LEXINGTON, Va. – This weekend, Washington and Lee University students may give America a clue about the presidential race.
For more than 100 years, the school has made a prediction about who the presidential nominee will be for the out-of-power party at its Mock Convention.
Students began day one Friday with a 50-float parade through downtown Lexington. They’ll hear from nationally-recognized speakers before the delegation votes and the decision is announced Saturday.
It’s a big-budget event as students are in full control and have $1 million at their disposal. It’s drawn praise from the Washington Post and Time Magazine, and the students have correctly predicted the nominee 20 out of 26 times, including selecting Donald Trump four years ago.
The energy was high Friday morning as students and onlookers cheered in the streets.
“I think it’s a cool way for the school to come together. So many students participate. It’s really amazing to see everyone out here,” freshman Sarah Allen said.
Student leaders say around 1,700 students take part, which is about 95% of the student body. They packed into the school’s tennis facility Friday afternoon, listening to the first round of speakers.
“I think it’s pretty special. It speaks to how good of a place W&L is, that its students can conduct such serious research and get such good results,” sophomore Jens Ames said.
They’re taking a deep dive into the world of politics.
“It’s been a really good experience. I think it’s a really great way of involving all the students on campus,” sophomore Xing Teng.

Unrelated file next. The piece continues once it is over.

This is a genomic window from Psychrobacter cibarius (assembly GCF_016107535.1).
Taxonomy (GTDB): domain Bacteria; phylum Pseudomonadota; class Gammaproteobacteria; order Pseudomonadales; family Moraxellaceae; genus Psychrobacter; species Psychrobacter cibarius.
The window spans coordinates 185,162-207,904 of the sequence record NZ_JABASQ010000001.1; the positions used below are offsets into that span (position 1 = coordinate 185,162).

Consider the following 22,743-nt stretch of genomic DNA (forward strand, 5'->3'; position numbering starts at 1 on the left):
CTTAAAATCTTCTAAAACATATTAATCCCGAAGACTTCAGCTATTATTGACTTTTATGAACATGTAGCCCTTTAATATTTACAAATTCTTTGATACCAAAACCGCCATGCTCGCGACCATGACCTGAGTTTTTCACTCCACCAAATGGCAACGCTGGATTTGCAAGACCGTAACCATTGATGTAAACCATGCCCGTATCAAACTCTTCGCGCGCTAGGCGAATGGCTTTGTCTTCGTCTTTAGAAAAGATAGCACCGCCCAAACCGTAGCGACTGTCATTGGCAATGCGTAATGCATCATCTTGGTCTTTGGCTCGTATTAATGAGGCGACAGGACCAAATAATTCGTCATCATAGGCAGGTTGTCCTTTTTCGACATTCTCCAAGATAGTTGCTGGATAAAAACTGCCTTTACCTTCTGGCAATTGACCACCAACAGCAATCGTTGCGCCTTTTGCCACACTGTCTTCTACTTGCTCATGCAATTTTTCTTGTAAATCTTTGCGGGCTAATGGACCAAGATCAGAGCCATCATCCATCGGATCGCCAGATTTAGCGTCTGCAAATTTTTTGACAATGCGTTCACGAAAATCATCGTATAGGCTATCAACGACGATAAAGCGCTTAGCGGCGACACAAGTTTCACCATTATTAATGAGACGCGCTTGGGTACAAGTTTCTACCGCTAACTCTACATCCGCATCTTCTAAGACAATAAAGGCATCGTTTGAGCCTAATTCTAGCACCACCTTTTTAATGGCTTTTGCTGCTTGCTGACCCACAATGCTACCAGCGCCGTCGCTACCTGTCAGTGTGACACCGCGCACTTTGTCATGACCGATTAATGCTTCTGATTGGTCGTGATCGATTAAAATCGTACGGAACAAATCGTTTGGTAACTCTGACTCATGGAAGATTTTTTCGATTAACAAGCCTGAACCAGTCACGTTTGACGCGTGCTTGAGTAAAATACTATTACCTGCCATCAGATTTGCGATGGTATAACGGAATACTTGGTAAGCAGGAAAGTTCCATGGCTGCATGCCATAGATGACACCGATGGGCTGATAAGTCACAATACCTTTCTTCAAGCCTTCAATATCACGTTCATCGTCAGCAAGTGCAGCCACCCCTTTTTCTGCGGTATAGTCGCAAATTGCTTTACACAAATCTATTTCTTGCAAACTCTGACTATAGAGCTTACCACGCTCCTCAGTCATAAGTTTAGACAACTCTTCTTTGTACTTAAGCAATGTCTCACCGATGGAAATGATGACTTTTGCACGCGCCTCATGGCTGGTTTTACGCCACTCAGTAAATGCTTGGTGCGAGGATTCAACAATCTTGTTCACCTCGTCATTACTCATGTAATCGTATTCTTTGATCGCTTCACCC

Big names who will speak on Saturday, include Trevor Noah, host of Comedy Central’s “The Daily Show,” and former Florida governor candidate Andrew Gillum.
With polls showing a wide range of outcomes this year, making a correct prediction won’t be easy.
Older students like event chair Jimmy Fleck, a senior, have been working on this for four years.
“We’ve been building this machine and to finally turn it on and let it run it is pretty impressive and exciting,” Fleck said.
They hope debate leads to a careful consideration of which candidate will win.
“To push back on ideas, not get wrapped up with one idea, to really challenge the ways that we’re thinking,” he said.
They’re looking at polling data and they’ve spoken to party officials in key states.
“I have a lot of faith in our political team as well as our state chairs. They’ve been researching for months and I’m completely confident that we’ll get this one right,” Fleck said.
Student leaders say the decision should be announced around 5 p.m. Saturday.